Talk:Ground Zero Mosque
This is a suggested guideline for this article:
- Intro paragraph
- Description of the building; give approximate height when finished, cost, architects, location, etc.
- Sponsors; names of the people/organizations paying for the building.
- Controversies; why does Islam want this building at this particular site; who would benefit; any connections to known terrorist organizations; Mayor Bloomberg's role, etc.
- American reactions; why the majority of Americans do not want this built. Karajou 12:16, 18 August 2010 (EDT)
Possible arguments for the site:
- Government should not invade the personal freedoms of a religious group, its a slippiery slope
- We should respect all peoples rights to worship
- The act of a few should not be taken as offense of all. There are a billion Muslim, they clearly are not all terrorist
- The local troops our service men have fought with in Iraq and Afganistan are Muslims, we should honor their help
The term "mosque" implies that the building will look like a mosque, i.e., with minarets. I think rather it will be an ordinary looking (box-shaped) office building. You won't know that it has a mosque inside it, unless you inquire.
It is 2 or 3 blocks from the Ground Zero site, depending on how you measure. As a pedestrian living in Manhattan, I would call it 3 blocks, because that's how far I would have to walk to get to the building entrance.
Should our article refer to the proposed structure as being a mosque or containing a mosque?
Should our article imply that the proposed structure is ON the site, ADJACENT TO the site, or SEPARATED FROM the site, by two city blocks of tall buildings?
Note that the name of the building is part of the P.R., and part of the rhetoric used to discuss the proposal. Calling it the "Ground Zero Mosque" implies that it's directly on the site (or maybe right across the street), and that it will look like a mosque, complete with minarets.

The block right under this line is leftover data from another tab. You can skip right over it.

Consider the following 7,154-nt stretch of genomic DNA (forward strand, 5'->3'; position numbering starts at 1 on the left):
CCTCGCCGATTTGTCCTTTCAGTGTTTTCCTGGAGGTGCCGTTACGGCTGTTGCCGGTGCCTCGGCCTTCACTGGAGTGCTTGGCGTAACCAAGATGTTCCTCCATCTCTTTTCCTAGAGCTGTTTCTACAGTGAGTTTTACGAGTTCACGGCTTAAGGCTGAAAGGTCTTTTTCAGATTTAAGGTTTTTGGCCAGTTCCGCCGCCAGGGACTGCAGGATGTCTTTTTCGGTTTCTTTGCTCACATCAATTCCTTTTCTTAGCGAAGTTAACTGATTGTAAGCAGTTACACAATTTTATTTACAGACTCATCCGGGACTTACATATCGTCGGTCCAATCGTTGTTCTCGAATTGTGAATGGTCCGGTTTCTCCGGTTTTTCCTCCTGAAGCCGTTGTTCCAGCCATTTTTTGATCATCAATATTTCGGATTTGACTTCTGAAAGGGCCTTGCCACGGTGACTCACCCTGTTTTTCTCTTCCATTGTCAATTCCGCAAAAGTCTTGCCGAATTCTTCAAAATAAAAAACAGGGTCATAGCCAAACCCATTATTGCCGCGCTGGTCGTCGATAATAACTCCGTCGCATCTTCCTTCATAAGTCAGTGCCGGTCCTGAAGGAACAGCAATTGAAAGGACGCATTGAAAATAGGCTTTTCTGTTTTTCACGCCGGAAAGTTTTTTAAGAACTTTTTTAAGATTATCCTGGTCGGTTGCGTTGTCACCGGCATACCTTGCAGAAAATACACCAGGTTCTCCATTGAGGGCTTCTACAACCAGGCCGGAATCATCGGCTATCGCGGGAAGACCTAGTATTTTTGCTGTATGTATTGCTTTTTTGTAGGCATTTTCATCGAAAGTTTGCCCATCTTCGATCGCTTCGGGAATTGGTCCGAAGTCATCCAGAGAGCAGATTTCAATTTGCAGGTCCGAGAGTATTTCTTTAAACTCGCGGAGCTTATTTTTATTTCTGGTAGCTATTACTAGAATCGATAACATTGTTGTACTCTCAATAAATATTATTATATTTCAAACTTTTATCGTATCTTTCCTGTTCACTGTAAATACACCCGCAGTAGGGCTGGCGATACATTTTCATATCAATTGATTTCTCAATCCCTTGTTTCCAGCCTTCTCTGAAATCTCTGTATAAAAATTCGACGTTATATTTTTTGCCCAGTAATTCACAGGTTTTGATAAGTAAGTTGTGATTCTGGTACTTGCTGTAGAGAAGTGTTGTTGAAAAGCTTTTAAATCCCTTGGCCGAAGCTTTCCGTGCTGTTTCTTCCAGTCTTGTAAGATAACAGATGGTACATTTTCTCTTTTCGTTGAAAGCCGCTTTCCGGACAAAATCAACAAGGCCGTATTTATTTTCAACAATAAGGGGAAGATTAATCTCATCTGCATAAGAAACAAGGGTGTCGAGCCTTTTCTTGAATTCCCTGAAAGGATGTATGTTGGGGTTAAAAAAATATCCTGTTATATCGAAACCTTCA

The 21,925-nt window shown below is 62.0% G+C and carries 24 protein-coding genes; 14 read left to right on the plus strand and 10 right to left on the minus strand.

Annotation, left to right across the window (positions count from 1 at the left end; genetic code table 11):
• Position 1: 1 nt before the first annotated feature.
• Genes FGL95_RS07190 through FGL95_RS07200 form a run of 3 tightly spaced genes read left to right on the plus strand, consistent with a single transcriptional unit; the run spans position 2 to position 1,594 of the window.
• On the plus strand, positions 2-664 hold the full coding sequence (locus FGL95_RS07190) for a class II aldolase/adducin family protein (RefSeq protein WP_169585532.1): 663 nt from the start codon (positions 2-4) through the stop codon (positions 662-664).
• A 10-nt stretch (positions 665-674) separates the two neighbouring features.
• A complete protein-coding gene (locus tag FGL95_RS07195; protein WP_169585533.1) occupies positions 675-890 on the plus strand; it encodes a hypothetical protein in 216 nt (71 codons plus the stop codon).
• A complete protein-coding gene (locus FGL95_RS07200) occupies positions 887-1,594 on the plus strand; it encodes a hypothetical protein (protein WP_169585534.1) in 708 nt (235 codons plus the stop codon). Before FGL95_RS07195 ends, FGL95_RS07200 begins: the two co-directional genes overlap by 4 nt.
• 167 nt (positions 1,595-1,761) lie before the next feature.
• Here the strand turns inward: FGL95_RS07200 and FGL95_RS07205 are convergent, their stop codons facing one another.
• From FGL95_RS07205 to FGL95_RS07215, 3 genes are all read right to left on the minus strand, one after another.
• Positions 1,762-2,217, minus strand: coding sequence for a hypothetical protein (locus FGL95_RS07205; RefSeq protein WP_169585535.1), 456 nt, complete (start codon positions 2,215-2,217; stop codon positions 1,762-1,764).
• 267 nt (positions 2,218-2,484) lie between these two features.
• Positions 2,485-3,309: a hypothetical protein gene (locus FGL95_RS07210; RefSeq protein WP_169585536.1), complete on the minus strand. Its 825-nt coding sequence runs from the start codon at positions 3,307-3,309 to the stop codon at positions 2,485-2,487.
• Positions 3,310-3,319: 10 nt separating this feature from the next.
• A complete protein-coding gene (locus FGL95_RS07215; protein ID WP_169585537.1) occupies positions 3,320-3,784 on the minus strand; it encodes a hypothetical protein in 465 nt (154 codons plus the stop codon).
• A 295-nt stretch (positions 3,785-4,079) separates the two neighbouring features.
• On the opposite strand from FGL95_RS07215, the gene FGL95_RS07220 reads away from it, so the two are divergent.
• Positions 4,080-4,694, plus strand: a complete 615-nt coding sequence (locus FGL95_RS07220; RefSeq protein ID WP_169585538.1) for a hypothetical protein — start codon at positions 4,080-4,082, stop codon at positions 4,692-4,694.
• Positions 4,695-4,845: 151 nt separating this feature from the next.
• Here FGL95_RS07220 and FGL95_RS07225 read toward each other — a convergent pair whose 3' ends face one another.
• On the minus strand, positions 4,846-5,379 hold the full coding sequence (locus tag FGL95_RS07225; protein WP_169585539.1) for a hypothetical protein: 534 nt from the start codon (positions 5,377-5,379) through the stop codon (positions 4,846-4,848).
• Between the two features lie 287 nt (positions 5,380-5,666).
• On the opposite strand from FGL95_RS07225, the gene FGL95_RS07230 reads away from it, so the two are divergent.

For contrast, note that I currently reside in a "church" which is simply a 3-floor brownstone in Harlem, indistinguishable from any of the dozens of neighboring brownstones except for the sign. There is no steeple.
The sponsors say they are building an interfaith center. I'm not sure about the significance of its proximity to the 9/11 site. I do know that the land is being donated by a real estate firm owned by a Muslim.
The purpose of the interfaith center is reconciliation.
Opponents have called it a "Victory Mosque", probably a reference to the age-old practice in India of Muslims and Hindus destroying each other's religious buildings and erecting their own on the same land: i.e., Muslims destroying a Hindu temple and erecting a mosque; Hindus destroying a Muslim mosque and erecting a Hindu temple. (That would be a fascinating historical article in itself.)
I wonder how far away from Ground Zero conservatives, Republicans, and other GZM opponents would require any new mosques to be built? Or more to the point, any new ordinary-looking buildings which contain a place for Muslims to worship. Would 3 miles be enough? Or what? --Ed Poor Talk 15:26, 25 August 2010 (EDT)
The introductory sentence refers to the site as a "Muslim mosque," which is like saying "Jewish synagogue." It sounds very redundant, at least to me. Agree/disagree? EMorris 15:42, 25 August 2010 (EDT)
- You left out "Christian church". Who cares? You are free to fix it, if it bothers you so much, but there are bigger fish to fry here (though not on Friday in a Catholic church ;-) --Ed Poor Talk 15:57, 25 August 2010 (EDT)
- It doesn't bother me "so much," but it felt like a mistake to me, and I like to fix those when I find them. I know that there are more significant contributions to be made, but I don't think we should intentionally gloss over the little things either. Who cares? I do! EMorris 16:25, 25 August 2010 (EDT)
Being fair about this
As a New York City resident who spent that entire week in shock, I can tell you it's not easy to be fair, let alone neutral about this. But I'm also a member of a religious group which is working hard to promote interfaith cooperation between Christians, Jews and Muslims.
Did you know that there is a Grand Central Mosque 2 or 3 blocks away from Grand Central Station? I have in office in the same building, on 43rd Street between 5th Avenue and 6th Avenue. --Ed Poor Talk 20:01, 17 January 2011 (EST)